The sky clouded over more after that. There was some magical light in the distance, over the sea and over Arthur's Seat and the Pentlands, but it was all much more distant, whereas for a while we were bathed in it.

At Gullane someone was waving out a van window and shouting, "Mary and Peter! Mary and Peter!"
It turned out to be our friend Caroline  Clark. Jonny was going in to the sea to get in some early swim training for the Celtman later in the year. Caroline was on mum duty. I don't think I'd seen any of them since meeting Jonny on the Carnethy course two years ago. We were nearing our goal so pressed on. We had half a plan to have a pint when we got to Aberlady, but it didn't seem so appealing now it was evening and a lot cooler. As we were getting nearer I was realising the numbers weren't adding up and that it was probably 25 miles to Aberlady and that I'd probably added in the 1 mile up to the train to make it Marathon distance last time I'd done it.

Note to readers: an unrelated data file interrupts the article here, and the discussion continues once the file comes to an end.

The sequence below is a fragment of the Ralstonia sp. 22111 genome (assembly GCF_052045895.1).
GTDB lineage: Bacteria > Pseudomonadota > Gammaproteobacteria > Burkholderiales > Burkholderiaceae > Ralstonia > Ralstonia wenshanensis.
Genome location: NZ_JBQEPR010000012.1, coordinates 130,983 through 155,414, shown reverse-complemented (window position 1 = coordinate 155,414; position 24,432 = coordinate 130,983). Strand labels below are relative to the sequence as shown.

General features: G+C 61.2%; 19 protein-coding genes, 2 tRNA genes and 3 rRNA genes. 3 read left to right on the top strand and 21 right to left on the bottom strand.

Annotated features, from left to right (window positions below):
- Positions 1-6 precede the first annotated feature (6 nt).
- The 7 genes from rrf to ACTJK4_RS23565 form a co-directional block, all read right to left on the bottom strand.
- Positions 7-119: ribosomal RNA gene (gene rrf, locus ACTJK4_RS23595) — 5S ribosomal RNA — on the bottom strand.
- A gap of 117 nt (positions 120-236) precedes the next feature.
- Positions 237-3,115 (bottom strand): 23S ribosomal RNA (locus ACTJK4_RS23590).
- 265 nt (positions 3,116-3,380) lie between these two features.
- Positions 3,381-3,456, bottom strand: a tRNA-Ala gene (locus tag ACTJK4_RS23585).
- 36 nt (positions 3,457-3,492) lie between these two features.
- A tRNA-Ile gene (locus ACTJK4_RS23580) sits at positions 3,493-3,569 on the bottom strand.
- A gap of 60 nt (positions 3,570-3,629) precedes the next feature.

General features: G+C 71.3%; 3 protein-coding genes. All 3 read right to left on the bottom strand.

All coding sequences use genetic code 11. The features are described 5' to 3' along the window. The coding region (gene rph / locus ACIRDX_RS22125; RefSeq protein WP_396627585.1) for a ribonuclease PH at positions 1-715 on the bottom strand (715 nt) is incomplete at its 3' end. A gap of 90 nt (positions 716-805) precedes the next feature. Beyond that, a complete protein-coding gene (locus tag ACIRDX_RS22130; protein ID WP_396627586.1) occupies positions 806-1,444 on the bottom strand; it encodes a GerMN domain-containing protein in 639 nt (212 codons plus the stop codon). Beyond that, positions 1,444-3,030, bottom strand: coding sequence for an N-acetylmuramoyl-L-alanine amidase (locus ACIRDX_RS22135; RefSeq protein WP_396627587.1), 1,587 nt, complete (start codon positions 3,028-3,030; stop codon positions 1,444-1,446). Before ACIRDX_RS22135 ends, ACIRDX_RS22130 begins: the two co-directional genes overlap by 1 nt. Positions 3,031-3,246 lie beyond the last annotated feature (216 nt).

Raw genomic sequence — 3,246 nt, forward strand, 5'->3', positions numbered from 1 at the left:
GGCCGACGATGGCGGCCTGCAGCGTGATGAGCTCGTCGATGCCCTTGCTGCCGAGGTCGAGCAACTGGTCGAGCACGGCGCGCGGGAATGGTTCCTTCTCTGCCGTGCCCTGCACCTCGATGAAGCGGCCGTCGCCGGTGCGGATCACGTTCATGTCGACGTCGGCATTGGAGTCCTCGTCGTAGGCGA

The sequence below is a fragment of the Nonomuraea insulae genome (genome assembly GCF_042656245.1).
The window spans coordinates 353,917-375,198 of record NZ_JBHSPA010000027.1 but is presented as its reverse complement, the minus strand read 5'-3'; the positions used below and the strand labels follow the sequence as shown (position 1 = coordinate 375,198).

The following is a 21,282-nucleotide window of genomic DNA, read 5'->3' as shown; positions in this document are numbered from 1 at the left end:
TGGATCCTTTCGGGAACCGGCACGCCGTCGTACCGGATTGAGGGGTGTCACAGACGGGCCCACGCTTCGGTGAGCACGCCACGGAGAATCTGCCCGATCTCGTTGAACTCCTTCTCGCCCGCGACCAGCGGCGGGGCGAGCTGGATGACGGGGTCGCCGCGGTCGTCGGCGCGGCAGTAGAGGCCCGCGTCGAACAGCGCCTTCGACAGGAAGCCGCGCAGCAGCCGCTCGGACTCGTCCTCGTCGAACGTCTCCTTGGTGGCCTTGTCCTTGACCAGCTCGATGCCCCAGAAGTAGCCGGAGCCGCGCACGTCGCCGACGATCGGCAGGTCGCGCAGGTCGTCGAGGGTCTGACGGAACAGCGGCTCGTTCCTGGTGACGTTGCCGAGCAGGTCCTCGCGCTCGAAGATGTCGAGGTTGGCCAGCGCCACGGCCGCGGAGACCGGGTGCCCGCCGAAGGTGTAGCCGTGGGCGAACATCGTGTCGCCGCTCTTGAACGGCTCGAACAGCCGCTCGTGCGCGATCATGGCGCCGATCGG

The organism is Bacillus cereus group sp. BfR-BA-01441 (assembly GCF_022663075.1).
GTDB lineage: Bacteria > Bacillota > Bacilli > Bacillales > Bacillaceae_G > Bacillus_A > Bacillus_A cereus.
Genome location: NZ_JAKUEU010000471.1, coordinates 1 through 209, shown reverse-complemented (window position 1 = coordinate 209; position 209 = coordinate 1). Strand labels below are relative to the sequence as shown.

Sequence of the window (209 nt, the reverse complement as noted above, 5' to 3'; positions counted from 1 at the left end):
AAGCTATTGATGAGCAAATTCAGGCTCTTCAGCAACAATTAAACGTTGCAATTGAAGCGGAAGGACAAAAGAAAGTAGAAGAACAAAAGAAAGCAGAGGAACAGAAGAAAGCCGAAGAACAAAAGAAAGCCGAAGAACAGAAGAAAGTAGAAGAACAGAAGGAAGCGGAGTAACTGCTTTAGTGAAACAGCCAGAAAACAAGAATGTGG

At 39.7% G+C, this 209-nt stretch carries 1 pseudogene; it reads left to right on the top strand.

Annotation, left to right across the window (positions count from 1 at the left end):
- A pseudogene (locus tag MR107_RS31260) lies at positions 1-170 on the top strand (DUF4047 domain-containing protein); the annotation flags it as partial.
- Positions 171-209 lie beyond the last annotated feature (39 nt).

It didn't seem that important. When we got there, we checked we weren't going to miss a bus and then ran up to the top of the hill and back again taking our distance up to 24.8 for the Dunbar to Aberlady stretch. With the extra mile added in that was 25.8, so as long as we ran more than 0.4 of a mile down the road from the bus to home we would make it.

We dubbed the bus driver Mr Generous when we handed over £7.60 for 2 singles to Edinburgh from Aberlady and then noticed the sign that said an all day anywhere ticket costs £3.50. We were paying an extra 60p for what? The hell with it. The sky gave a last few blushes as the sun went down behind the kingdom of Fife in the distance.

That was a long story.